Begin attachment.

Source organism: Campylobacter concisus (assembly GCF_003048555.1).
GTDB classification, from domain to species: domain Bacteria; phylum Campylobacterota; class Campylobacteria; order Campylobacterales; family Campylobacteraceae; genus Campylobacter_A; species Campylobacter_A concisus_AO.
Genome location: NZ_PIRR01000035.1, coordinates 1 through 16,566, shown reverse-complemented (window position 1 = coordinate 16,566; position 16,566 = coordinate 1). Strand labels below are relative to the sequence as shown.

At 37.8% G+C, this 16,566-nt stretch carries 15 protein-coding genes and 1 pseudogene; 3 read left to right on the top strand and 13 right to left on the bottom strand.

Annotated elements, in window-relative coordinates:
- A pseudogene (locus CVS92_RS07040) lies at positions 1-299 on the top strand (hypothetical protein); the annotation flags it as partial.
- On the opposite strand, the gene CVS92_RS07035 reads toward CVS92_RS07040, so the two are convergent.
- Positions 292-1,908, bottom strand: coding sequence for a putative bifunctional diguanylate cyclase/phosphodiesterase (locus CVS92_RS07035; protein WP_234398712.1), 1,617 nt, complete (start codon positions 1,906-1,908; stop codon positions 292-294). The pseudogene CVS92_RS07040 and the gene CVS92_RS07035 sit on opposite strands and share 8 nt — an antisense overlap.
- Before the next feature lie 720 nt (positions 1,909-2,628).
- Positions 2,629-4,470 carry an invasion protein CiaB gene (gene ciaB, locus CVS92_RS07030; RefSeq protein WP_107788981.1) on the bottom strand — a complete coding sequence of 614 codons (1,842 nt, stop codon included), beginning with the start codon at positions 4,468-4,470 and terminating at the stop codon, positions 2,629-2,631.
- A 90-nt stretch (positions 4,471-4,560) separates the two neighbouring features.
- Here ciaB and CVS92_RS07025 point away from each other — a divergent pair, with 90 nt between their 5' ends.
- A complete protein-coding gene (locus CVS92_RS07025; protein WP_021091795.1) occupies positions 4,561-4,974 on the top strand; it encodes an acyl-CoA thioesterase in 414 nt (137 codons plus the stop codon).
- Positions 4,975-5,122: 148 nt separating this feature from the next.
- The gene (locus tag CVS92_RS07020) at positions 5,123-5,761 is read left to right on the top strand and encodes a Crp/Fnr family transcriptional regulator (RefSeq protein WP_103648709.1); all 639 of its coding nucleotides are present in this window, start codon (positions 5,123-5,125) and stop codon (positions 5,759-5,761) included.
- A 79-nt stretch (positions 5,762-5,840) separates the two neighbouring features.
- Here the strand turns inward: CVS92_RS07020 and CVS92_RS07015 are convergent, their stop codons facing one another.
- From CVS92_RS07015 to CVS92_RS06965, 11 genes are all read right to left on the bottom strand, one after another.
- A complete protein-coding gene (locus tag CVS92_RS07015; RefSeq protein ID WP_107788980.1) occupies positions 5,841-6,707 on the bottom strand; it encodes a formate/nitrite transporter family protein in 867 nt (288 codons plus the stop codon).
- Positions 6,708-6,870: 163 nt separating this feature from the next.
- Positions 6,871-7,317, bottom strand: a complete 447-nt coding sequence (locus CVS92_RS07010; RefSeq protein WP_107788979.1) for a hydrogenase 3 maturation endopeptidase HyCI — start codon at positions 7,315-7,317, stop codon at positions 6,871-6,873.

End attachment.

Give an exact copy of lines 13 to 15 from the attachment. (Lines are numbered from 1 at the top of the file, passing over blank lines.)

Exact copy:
- A complete protein-coding gene (locus CVS92_RS07025; protein WP_021091795.1) occupies positions 4,561-4,974 on the top strand; it encodes an acyl-CoA thioesterase in 414 nt (137 codons plus the stop codon).
- Positions 4,975-5,122: 148 nt separating this feature from the next.
- The gene (locus tag CVS92_RS07020) at positions 5,123-5,761 is read left to right on the top strand and encodes a Crp/Fnr family transcriptional regulator (RefSeq protein WP_103648709.1); all 639 of its coding nucleotides are present in this window, start codon (positions 5,123-5,125) and stop codon (positions 5,759-5,761) included.